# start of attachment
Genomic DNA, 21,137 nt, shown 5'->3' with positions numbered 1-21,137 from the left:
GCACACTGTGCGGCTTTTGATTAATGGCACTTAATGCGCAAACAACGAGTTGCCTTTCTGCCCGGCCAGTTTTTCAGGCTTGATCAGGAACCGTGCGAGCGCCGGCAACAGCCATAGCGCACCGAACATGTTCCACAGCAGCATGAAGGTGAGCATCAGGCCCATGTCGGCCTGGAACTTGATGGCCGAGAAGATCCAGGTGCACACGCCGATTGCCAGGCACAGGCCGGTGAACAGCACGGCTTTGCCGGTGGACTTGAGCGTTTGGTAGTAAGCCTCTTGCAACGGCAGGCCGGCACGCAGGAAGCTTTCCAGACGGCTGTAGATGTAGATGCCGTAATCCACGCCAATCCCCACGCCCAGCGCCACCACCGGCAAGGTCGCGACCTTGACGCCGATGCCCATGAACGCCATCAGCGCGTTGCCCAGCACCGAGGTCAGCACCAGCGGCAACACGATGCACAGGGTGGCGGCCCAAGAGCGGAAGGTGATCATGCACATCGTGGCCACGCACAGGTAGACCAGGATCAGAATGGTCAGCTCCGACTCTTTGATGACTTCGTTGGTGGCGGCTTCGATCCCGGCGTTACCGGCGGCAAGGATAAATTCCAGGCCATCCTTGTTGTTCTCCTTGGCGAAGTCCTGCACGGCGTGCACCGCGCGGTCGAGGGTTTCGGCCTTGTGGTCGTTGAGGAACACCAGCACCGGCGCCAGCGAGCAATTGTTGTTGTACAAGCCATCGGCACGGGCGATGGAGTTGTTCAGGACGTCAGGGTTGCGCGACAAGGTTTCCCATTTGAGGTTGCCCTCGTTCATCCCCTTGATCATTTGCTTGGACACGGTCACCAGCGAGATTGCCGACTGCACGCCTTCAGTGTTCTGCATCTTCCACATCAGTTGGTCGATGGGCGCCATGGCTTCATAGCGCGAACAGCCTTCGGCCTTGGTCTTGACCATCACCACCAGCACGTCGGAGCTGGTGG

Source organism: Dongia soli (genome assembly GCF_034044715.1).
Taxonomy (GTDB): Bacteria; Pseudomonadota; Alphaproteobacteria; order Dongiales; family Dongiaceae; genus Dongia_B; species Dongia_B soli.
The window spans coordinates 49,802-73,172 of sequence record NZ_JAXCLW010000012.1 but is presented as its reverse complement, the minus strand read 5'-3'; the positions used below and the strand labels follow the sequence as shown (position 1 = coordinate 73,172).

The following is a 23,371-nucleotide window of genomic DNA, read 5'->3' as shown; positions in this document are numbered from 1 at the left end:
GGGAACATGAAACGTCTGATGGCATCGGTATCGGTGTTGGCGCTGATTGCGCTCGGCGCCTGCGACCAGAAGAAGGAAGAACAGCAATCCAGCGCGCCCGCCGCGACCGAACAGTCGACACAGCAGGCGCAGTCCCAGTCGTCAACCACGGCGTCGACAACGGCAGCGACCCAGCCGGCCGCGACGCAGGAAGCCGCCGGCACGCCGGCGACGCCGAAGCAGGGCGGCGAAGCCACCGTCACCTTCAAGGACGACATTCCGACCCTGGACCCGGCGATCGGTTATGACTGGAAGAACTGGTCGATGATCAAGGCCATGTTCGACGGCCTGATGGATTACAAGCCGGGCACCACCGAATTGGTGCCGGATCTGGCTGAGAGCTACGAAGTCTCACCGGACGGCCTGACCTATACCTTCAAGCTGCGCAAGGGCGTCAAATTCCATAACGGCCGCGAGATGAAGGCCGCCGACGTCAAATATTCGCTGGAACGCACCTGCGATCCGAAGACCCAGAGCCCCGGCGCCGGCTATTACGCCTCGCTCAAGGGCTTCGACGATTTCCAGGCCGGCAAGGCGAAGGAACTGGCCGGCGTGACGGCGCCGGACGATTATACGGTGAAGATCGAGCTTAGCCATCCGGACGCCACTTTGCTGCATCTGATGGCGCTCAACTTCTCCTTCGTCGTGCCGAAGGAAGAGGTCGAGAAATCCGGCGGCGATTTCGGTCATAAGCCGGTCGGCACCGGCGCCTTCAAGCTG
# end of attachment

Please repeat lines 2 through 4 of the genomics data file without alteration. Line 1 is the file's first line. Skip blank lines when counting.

GCACACTGTGCGGCTTTTGATTAATGGCACTTAATGCGCAAACAACGAGTTGCCTTTCTGCCCGGCCAGTTTTTCAGGCTTGATCAGGAACCGTGCGAGCGCCGGCAACAGCCATAGCGCACCGAACATGTTCCACAGCAGCATGAAGGTGAGCATCAGGCCCATGTCGGCCTGGAACTTGATGGCCGAGAAGATCCAGGTGCACACGCCGATTGCCAGGCACAGGCCGGTGAACAGCACGGCTTTGCCGGTGGACTTGAGCGTTTGGTAGTAAGCCTCTTGCAACGGCAGGCCGGCACGCAGGAAGCTTTCCAGACGGCTGTAGATGTAGATGCCGTAATCCACGCCAATCCCCACGCCCAGCGCCACCACCGGCAAGGTCGCGACCTTGACGCCGATGCCCATGAACGCCATCAGCGCGTTGCCCAGCACCGAGGTCAGCACCAGCGGCAACACGATGCACAGGGTGGCGGCCCAAGAGCGGAAGGTGATCATGCACATCGTGGCCACGCACAGGTAGACCAGGATCAGAATGGTCAGCTCCGACTCTTTGATGACTTCGTTGGTGGCGGCTTCGATCCCGGCGTTACCGGCGGCAAGGATAAATTCCAGGCCATCCTTGTTGTTCTCCTTGGCGAAGTCCTGCACGGCGTGCACCGCGCGGTCGAGGGTTTCGGCCTTGTGGTCGTTGAGGAACACCAGCACCGGCGCCAGCGAGCAATTGTTGTTGTACAAGCCATCGGCACGGGCGATGGAGTTGTTCAGGACGTCAGGGTTGCGCGACAAGGTTTCCCATTTGAGGTTGCCCTCGTTCATCCCCTTGATCATTTGCTTGGACACGGTCACCAGCGAGATTGCCGACTGCACGCCTTCAGTGTTCTGCATCTTCCACATCAGTTGGTCGATGGGCGCCATGGCTTCATAGCGCGAACAGCCTTCGGCCTTGGTCTTGACCATCACCACCAGCACGTCGGAGCTGGTGG

Source organism: Dongia soli (genome assembly GCF_034044715.1).
Taxonomy (GTDB): Bacteria; Pseudomonadota; Alphaproteobacteria; order Dongiales; family Dongiaceae; genus Dongia_B; species Dongia_B soli.